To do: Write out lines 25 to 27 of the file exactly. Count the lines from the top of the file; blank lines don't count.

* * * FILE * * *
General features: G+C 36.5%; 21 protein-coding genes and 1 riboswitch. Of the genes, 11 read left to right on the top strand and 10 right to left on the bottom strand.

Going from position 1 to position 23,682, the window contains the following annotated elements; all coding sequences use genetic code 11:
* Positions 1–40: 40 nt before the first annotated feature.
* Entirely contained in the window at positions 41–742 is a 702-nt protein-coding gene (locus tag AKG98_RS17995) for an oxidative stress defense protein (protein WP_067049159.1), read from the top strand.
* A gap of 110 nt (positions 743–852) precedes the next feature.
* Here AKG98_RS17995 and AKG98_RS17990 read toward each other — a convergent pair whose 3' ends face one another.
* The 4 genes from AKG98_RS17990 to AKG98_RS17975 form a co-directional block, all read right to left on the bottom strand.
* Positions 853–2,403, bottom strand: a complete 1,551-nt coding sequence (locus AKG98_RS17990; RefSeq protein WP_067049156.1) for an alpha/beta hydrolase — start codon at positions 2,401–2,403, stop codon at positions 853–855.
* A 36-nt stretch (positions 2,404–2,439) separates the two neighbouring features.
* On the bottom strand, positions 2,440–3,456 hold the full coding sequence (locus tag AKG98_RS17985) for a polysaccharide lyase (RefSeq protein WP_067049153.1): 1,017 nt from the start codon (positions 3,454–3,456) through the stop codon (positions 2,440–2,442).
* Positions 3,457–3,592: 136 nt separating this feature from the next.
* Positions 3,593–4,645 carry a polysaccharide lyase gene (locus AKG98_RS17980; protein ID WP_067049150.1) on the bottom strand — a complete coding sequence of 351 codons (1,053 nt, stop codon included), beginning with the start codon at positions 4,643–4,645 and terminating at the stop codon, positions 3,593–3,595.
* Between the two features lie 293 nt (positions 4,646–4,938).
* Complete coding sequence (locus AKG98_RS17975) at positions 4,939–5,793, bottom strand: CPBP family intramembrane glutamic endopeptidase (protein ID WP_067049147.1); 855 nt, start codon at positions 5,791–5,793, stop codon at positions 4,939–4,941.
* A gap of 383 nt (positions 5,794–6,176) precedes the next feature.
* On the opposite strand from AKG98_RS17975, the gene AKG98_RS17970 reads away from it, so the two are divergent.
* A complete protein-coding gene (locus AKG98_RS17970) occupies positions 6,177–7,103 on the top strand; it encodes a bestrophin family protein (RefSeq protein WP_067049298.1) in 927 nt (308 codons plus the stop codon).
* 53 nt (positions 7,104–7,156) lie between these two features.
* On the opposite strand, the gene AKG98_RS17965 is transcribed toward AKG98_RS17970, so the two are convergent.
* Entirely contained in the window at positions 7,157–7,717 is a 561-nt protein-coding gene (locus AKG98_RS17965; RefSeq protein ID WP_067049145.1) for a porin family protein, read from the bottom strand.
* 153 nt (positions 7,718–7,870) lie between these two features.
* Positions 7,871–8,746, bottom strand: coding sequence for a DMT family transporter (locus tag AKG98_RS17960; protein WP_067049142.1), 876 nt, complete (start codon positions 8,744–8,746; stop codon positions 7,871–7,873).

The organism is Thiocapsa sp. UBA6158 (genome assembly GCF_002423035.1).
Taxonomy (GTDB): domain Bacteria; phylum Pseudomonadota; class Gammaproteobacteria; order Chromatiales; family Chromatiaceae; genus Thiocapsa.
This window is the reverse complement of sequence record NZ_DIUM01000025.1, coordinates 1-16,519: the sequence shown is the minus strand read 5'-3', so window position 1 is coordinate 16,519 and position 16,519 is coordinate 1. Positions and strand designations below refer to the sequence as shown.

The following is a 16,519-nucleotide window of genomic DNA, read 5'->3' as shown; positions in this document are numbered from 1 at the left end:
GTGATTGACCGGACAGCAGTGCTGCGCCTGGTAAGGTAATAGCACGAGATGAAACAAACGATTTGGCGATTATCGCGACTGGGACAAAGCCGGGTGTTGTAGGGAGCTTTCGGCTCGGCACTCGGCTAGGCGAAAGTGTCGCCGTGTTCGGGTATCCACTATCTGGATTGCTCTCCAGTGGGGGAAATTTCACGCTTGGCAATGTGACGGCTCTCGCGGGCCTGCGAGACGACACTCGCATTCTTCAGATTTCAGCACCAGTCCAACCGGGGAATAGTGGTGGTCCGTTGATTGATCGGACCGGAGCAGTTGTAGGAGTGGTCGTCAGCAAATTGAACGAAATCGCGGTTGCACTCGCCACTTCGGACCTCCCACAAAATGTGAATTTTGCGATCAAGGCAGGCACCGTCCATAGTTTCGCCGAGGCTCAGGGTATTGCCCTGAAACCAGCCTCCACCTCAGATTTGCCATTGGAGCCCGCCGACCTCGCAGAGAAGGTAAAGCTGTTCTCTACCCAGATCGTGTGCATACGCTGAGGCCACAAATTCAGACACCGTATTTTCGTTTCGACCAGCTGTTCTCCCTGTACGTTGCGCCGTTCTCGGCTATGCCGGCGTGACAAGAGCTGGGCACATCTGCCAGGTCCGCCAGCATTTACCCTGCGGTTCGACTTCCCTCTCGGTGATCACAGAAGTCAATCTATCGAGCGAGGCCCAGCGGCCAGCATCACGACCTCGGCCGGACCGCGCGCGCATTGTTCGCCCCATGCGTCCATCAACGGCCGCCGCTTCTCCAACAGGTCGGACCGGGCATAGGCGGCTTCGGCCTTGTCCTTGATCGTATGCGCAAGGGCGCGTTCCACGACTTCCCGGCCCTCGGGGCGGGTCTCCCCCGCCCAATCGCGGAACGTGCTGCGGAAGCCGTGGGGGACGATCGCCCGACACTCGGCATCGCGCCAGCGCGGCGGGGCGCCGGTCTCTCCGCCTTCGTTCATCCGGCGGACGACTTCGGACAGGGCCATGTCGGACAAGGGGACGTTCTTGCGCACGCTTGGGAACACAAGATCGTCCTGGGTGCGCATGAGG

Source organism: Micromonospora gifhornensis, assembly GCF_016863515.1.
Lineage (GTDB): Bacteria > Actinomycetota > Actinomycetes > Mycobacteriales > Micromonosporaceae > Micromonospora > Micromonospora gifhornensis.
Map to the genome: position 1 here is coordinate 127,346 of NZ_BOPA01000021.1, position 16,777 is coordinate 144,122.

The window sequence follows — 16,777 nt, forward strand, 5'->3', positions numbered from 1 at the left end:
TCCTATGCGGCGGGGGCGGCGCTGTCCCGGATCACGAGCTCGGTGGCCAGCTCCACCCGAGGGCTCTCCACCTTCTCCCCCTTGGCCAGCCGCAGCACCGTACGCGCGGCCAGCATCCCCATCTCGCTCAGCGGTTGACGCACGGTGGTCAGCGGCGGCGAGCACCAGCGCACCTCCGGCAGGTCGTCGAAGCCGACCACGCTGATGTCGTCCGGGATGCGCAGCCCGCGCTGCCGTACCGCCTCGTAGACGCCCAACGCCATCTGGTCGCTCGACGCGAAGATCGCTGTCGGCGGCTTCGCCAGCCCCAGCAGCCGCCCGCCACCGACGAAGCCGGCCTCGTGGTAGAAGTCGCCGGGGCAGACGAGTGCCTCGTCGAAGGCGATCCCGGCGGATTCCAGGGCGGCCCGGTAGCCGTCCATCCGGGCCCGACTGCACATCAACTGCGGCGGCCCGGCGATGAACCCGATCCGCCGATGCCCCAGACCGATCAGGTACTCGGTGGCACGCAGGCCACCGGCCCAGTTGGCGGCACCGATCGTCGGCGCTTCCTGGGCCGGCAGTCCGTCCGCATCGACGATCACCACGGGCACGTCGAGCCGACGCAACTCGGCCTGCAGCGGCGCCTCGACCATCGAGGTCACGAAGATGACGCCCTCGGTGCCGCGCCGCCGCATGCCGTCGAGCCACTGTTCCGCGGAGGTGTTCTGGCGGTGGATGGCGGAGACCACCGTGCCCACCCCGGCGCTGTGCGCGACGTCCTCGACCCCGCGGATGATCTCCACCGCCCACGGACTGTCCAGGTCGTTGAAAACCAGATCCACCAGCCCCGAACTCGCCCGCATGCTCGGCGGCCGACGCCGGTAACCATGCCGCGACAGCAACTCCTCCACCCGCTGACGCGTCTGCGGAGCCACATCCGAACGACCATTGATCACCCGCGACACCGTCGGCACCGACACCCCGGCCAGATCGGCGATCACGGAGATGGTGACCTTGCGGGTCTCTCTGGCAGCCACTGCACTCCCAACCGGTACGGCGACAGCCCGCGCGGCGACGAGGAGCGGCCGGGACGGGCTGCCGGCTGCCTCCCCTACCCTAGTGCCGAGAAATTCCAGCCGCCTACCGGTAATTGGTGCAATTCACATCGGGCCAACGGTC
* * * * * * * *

This window is the reverse complement of sequence record NZ_DIUM01000025.1, coordinates 1-16,519: the sequence shown is the minus strand read 5'-3', so window position 1 is coordinate 16,519 and position 16,519 is coordinate 1. Positions and strand designations below refer to the sequence as shown.

The following is a 16,519-nucleotide window of genomic DNA, read 5'->3' as shown; positions in this document are numbered from 1 at the left end:
GTGATTGACCGGACAGCAGTGCTGCGCCTGGTAAGGTAATAGCACGAGATGAAACAAACGATTTGGCGATTATCGCGACTGGGACAAAGCCGGGTGTTGTAGGGAGCTTTCGGCTCGGCACTCGGCTAGGCGAAAGTGTCGCCGTGTTCGGGTATCCACTATCTGGATTGCTCTCCAGTGGGGGAAATTTCACGCTTGGCAATGTGACGGCTCTCGCGGGCCTGCGAGACGACACTCGCATTCTTCAGATTTCAGCACCAGTCCAACCGGGGAATAGTGGTGGTCCGTTGATTGATCGGACCGGAGCAGTTGTAGGAGTGGTCGTCAGCAAATTGAACGAAATCGCGGTTGCACTCGCCACTTCGGACCTCCCACAAAATGTGAATTTTGCGATCAAGGCAGGCACCGTCCATAGTTTCGCCGAGGCTCAGGGTATTGCCCTGAAACCAGCCTCCACCTCAGATTTGCCATTGGAGCCCGCCGACCTCGCAGAGAAGGTAAAGCTGTTCTCTACCCAGATCGTGTGCATACGCTGAGGCCACAAATTCAGACACCGTATTTTCGTTTCGACCAGCTGTTCTCCCTGTACGTTGCGCCGTTCTCGGCTATGCCGGCGTGACAAGAGCTGGGCACATCTGCCAGGTCCGCCAGCATTTACCCTGCGGTTCGACTTCCCTCTCGGTGATCACAGAAGTCAATCTATCGAGCGAGGCCCAGCGGCCAGCATCACGACCTCGGCCGGACCGCGCGCGCATTGTTCGCCCCATGCGTCCATCAACGGCCGCCGCTTCTCCAACAGGTCGGACCGGGCATAGGCGGCTTCGGCCTTGTCCTTGATCGTATGCGCAAGGGCGCGTTCCACGACTTCCCGGCCCTCGGGGCGGGTCTCCCCCGCCCAATCGCGGAACGTGCTGCGGAAGCCGTGGGGGACGATCGCCCGACACTCGGCATCGCGCCAGCGCGGCGGGGCGCCGGTCTCTCCGCCTTCGTTCATCCGGCGGACGACTTCGGACAGGGCCATGTCGGACAAGGGGACGTTCTTGCGCACGCTTGGGAACACAAGATCGTCCTGGGTGCGCATGAGG